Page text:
Mobile Phones and Cultural Differences

multilingual_language_translation.png

Mobile Phones and Cultural Differences

multilingual_language_translation.pngCurrently in the news > the French aren’t happy about English terminology, the release of a great new book on translation and a look at global mobile phone use and cultural differences!

French language

A great deal of English words that have to do with technology are incorporated into other languages. In most of these languages, these neologisms are accepted easily, but in the French speaking world, they are certainly not! French critics believe the imposition of English on French does not only affect the terminology of the language, but the language as a whole. This is why French equivalents must be found for English terms. These terms already exist, but are often only used regionally, which does not benefit smooth business between francophone countries. When international French terms will be coined, there are several ways to spread them across the globe, for example via FranceTerme. By using terms that actually mean something to the French public, the language will continue to expand itself and will not be taken over by English terminology. Read more

More languages at school please!
Multillingual education

Josep Gonzalez, Head of the British school of Barcelona, seizes International Language Day to stress the importance of multilingualism. Gonzalez believes it is important for a child to learn multiple languages, as this can further their careers and can benefit the travelling student. However, it is also important because it teaches the student about culture. Even though every school should find an approach to teaching multiple languages that fits their curriculum, Gonzalez states that multilingualism should be promoted to give school children a head start in life. Read more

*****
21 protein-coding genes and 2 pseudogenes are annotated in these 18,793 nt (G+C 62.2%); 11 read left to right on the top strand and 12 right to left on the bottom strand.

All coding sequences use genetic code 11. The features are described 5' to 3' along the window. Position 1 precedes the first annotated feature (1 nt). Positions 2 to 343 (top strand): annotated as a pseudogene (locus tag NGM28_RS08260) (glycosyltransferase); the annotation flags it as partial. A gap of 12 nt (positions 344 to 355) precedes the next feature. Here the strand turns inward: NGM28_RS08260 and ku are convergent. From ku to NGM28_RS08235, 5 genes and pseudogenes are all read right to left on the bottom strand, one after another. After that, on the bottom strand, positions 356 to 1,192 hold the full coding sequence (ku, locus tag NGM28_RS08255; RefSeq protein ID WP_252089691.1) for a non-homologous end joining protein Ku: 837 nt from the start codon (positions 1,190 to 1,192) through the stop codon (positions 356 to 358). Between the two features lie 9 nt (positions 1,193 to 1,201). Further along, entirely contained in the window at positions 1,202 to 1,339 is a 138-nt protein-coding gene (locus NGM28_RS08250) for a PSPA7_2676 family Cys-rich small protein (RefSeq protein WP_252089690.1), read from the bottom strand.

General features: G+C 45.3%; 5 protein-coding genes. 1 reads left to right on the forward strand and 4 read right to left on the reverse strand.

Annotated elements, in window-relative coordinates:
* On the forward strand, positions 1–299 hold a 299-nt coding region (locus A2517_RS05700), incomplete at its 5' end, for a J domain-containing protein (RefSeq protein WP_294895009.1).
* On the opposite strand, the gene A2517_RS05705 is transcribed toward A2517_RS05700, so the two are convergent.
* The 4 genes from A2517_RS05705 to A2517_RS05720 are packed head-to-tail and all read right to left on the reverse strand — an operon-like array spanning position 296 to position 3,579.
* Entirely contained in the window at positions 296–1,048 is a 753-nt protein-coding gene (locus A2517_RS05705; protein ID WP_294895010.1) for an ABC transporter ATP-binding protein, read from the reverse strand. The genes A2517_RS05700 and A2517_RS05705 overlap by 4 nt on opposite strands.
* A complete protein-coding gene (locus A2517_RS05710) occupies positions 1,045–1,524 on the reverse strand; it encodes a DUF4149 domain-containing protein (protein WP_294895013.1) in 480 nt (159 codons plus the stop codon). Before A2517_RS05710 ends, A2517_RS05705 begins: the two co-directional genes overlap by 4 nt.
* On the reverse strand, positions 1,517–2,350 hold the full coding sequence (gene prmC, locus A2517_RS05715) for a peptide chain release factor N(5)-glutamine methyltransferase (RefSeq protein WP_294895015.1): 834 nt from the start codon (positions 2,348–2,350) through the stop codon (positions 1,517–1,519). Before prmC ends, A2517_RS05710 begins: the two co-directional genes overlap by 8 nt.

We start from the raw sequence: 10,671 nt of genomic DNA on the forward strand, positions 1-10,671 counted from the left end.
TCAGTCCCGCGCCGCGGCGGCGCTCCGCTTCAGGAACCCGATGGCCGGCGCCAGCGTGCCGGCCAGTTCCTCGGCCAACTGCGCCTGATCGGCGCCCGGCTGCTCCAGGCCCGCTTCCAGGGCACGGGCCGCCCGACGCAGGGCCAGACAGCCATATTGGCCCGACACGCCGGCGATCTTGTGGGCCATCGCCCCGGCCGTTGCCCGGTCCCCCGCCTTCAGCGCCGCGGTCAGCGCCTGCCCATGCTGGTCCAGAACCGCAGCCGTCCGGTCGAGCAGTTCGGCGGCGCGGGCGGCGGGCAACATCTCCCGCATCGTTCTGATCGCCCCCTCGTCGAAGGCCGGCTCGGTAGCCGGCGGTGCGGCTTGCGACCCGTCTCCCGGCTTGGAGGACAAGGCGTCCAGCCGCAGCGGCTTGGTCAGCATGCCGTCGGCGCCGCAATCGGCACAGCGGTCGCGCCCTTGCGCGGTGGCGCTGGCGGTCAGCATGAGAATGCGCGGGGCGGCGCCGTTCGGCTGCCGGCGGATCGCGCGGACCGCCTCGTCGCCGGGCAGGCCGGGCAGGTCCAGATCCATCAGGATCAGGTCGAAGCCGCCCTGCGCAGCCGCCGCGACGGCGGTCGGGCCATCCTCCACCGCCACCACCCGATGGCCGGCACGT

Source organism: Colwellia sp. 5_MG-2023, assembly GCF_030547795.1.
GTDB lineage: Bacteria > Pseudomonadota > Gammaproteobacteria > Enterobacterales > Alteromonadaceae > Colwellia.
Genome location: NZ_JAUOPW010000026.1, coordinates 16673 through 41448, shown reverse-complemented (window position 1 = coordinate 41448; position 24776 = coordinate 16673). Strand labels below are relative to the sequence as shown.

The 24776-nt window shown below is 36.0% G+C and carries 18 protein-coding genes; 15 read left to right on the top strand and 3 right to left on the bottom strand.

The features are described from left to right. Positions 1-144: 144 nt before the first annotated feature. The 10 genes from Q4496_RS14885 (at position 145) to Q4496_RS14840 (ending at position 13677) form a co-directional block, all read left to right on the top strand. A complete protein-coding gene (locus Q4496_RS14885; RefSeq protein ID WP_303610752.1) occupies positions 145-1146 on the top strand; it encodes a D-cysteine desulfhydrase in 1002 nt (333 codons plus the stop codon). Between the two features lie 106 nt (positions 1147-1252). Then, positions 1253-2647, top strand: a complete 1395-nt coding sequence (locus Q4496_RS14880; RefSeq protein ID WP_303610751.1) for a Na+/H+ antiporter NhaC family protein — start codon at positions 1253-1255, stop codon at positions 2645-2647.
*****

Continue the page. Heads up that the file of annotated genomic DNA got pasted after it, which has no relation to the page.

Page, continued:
Found in Translation: How Language Shapes Our Lives and Transforms the World
Nataly Kelly

You might have missed it, but 30 September was International Translation Day! It might seem strange to dedicate an entire day to the act of translation, but it is a good way to create awareness about the amount of translation that we encounter on an everyday basis.  To celebrate this utterly important holiday, Nataly Kelly has come up with ten reasons why translation is more important than we think. Read more

Shakespearean Translation Tool
Shakespeare translation

At Swansea University, an online tool has been developed that is able to compare the 37 German translations of Act One, Scene Three of Shakespeare’s Othello. This tool is remarkable because it can calculate the “Eddy value” of a line, i.e. the degree of distinctness of a translation in comparison to other translations. In addition, the tool uses colours to indicate how many different translations there are of one single line and can display the various formats of the translations with the “alignment” tool. As the tool now only covers a very small part of one play, more funding is needed to enable the tool to encompass more scenes and more plays. Read more

Mobile Phones and Cultural Differences

global mobile usage

Even though mobile phones are a global phenomenon, there are major cultural differences regarding their use.  This article gives an overview of mobile phone culture in various countries. The public use of a mobile phone, for example, differs greatly per country. Take for example Japan: here, it is considered rude to use your mobile phone in public. People in Spain, however, even answer their phones in business meetings. From “flashing” in Africa to answering your phone in movie theatres in India: read the article for more interesting facts about the cultural implications of mobile phones! Read more

by Elise Kuip

Katia Reed
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